One of Chale‘s and Munirah’s first acts after their marriage was to make a niat, a votive promise which must be fulfilled when a desired purpose has been achieved. Many Malays make a niat that if they reach Mecca they will give away their height in gold when they return. When the time for fulfilment comes the payer of the vow invites his friends to a feast. A thin gold wire is carefully measure to the exact height of the host, and is then cut into small pieces, one of which is given to every guest.

            Chale and Munirah made their vows in a mosque standing on the top of a hill in Singapore, a very holy place, where lay the remains of a Muslim saint named Habib-Noh. Chale had been suffering from a tiresome skin trouble, and he vowed that he would bathe in the holy water of Mecca, and, if cured, would scatter a measure of lentils to the pigeons of the Holy City, while Munirah promised that if she reached Mecca she would distribute two dollars in alms to the poor. Before they left, the keeper of the mosque gave them two small pieces of yellow cloth, which he tore from the covering of the saint’s coffin, explaining that the cloth was charged with a power that would help them to redeem their vows.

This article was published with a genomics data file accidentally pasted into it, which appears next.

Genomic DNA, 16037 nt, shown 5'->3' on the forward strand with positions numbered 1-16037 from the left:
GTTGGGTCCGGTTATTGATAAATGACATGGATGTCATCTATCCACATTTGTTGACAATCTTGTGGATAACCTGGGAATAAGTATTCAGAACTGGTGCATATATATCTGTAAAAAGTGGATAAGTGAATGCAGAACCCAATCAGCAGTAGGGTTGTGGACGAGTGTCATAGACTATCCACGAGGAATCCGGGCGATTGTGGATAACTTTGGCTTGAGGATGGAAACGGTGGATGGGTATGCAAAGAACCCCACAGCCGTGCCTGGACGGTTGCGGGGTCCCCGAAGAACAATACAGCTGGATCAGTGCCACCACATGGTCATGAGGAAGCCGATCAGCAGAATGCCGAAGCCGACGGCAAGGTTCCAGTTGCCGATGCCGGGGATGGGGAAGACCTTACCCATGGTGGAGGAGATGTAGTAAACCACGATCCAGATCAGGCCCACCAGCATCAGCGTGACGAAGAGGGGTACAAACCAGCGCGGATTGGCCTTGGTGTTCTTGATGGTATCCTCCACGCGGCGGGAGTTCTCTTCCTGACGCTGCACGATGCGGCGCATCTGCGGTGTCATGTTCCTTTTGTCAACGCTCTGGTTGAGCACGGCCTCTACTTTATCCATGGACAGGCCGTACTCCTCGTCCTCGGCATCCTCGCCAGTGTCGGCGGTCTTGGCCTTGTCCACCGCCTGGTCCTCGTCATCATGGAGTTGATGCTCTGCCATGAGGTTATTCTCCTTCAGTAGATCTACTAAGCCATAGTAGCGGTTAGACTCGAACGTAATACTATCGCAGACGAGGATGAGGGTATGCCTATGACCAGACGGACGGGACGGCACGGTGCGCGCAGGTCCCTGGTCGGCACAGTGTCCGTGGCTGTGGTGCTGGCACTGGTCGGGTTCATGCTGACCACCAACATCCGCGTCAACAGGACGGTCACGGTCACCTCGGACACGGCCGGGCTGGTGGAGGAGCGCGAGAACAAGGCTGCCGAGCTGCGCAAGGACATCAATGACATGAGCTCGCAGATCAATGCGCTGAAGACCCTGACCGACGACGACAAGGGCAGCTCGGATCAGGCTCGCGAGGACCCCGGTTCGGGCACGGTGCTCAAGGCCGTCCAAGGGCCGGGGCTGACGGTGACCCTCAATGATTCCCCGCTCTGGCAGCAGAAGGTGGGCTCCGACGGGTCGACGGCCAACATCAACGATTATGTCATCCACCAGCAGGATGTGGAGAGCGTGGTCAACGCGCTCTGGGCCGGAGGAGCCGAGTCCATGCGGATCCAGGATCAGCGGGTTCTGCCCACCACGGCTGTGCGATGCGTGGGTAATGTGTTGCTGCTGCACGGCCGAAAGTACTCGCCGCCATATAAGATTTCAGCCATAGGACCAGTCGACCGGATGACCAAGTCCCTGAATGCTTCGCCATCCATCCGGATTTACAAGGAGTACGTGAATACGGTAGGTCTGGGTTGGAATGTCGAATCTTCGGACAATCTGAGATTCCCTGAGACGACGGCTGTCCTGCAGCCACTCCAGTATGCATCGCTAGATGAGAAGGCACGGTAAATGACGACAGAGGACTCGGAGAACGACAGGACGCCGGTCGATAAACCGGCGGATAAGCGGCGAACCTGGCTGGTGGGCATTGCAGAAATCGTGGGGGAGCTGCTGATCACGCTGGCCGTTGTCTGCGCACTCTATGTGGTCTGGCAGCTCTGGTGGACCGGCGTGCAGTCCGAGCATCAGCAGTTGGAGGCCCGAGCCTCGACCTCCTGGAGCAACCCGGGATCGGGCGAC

Chale’s next move was to procure the passage to Jeddah. It was then October, and the actual pilgrimage would not take place until March; but Malay pilgrims are accustomed to set out several months earlier than the Muslims who live nearer Mecca. They like to visit the tomb of the Prophet at Medina as soon after their arrival in the Hedjaz as possible, to reach Mecca in time to spend the fasting month of Ramadan there, and to have plenty of time to pursue their studies before the actual date of the Haj. The Egyptians, on the other hand, usually elect to arrive at Jeddah a few days before the Haj and go on to Medina after they have been to Mecca. So that the average sojourn of the Malay pilgrim in the Hedjaz is four months against the Egyptian’s one. A Malay has to travel far to reach the Holy City, while an Egyptian can reach it in four or five days. It is but natural that a short stay will not satisfy a pilgrim whose home is far away. It is the great event of his life, and can seldom be repeated.

            Chale too had determined to reach the Hedjaz in good time, for he recognized that he had much to learn. In Kuching he had had the foresight to have both his and Munirah’s passports endorsed for Arabia (that had been before the announcement of his intentions at the tiffin party), and, hearing that a pilgrim ship was sailing in a few days, he went round to the offices of the Blue Funnel Line to obtain two first-class passages to Jeddah.

            At once he encountered suspicion. The clerk, a pawky young man whose face was an archipelago of pimples, demanded Chale’s reason for wishing to go to Jeddah. Chale felt like asking what the hell that had to do with him, but he judged it prudent not to. So he replied that he wanted to study local conditions and added that he was a Muslim.

            Pawky Face became definitely hostile.

            “I couldn’t think of granting these passages without consulting the Colonial Secretary,” he said pompously.

            “Why not?” asked Chale, with more than a hint of truculence in his voice.